Sober living
How Does Alcohol Affect the Brain?

Certain factors may increase your chances of experiencing alcohol use disorder. Some people who drink eventually develop a tolerance to alcohol. As a result, they eventually need to drink more to notice the same effects they once did. That’s because drinking during pregnancy doesn’t just affect your health. If your body can’t manage and balance your blood sugar levels, you may experience greater complications and side effects related to diabetes. Alcohol can cause both short-term effects, such as lowered inhibitions, and long-term effects, including a weakened immune system.

Alcohol’s Effects on Health

Too much alcohol affects your speech, muscle coordination and vital centers of your brain. A heavy drinking binge may even cause a life-threatening coma or death. This is of particular concern when you’re taking certain medications that also depress the brain’s function. And prolonged alcohol use can lead to mental health conditions like anxiety and depression.

What to Know About Alcohol and Mental Health

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When you drink too much alcohol, it can throw off the balance of good and bad bacteria in your gut. That’s because your body already has processes in place that allow it to store excess proteins, carbohydrates and fats. So, your system prioritizes getting rid of alcohol before it can turn its attention to its other work. Your liver detoxifies and removes alcohol from your blood through a process known as oxidation. When your liver finishes that process, alcohol gets turned into water and carbon dioxide.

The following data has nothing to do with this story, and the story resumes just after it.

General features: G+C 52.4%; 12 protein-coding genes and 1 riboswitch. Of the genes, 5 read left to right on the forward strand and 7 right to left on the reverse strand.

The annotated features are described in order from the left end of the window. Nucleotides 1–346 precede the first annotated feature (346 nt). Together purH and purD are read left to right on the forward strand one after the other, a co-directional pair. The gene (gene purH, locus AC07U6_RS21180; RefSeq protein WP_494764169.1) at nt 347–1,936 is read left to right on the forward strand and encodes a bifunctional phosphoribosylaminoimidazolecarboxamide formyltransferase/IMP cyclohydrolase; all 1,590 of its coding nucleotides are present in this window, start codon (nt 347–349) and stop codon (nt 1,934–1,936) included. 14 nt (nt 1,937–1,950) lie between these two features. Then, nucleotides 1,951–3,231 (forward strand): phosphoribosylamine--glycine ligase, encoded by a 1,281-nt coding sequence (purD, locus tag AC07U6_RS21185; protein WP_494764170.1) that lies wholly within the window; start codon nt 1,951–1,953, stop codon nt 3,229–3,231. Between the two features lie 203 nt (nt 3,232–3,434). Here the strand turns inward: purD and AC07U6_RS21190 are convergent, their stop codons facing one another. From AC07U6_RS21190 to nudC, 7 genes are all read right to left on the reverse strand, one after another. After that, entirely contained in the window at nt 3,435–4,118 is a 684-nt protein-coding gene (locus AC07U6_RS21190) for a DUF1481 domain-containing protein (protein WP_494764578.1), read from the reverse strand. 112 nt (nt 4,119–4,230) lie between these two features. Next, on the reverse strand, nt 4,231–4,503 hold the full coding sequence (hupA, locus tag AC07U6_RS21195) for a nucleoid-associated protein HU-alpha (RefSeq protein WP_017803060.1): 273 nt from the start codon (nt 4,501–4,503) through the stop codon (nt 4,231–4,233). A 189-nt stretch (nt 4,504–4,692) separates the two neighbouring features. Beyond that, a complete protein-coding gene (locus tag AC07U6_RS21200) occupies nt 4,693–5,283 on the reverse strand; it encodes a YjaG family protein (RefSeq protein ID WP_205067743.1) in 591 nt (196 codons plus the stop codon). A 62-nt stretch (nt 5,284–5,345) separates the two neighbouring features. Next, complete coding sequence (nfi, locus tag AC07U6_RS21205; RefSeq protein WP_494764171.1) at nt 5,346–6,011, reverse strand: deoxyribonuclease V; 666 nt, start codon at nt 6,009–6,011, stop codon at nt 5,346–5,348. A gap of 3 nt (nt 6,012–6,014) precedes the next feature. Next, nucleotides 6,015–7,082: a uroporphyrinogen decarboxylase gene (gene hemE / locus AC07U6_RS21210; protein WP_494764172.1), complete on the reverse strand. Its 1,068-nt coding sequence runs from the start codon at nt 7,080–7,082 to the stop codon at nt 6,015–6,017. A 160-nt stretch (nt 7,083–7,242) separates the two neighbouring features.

What Are the Psychological Effects of Alcohol?

Merely because you have noticed the signs of alcoholism, these facts are unlikely to be ‘news’ to the person or persons concerned. Your body breaks alcohol how long does a hangover last plus how to cure a hangover fast down into a chemical called acetaldehyde, which damages your DNA. Damaged DNA can cause a cell to grow out of control, which results in cancerous tumors.

Alcohol interferes with the brain’s communication pathways and can affect the way the brain looks and works. Alcohol makes it harder for the brain areas controlling balance, memory, speech, and judgment to do their jobs, resulting in a higher likelihood of injuries and other negative outcomes. Long-term heavy drinking causes alterations in the neurons, such as reductions in their size. One night of binge drinking can jumble the electrical signals that keep your heart’s rhythm steady. If you do it for years, you can make those heart rhythm changes permanent and cause what’s called arrhythmia. Over time, it causes heart muscles to droop and stretch, like an old rubber band.

They can also recommend treatment programs that may help with detox and recovery. The synaptic transmission is heavily disturbed and altered by ethanol, and the intrinsic excitability in various areas of the brain is also compromised. The effects of ethanol may be pre-synaptic, post-synaptic, and at times, non-synaptic too. Because alcohol is a depressant, it can also contribute to mental health conditions, like anxiety and depression. Research indicates that heavy alcohol use can also increase the risk of suicide.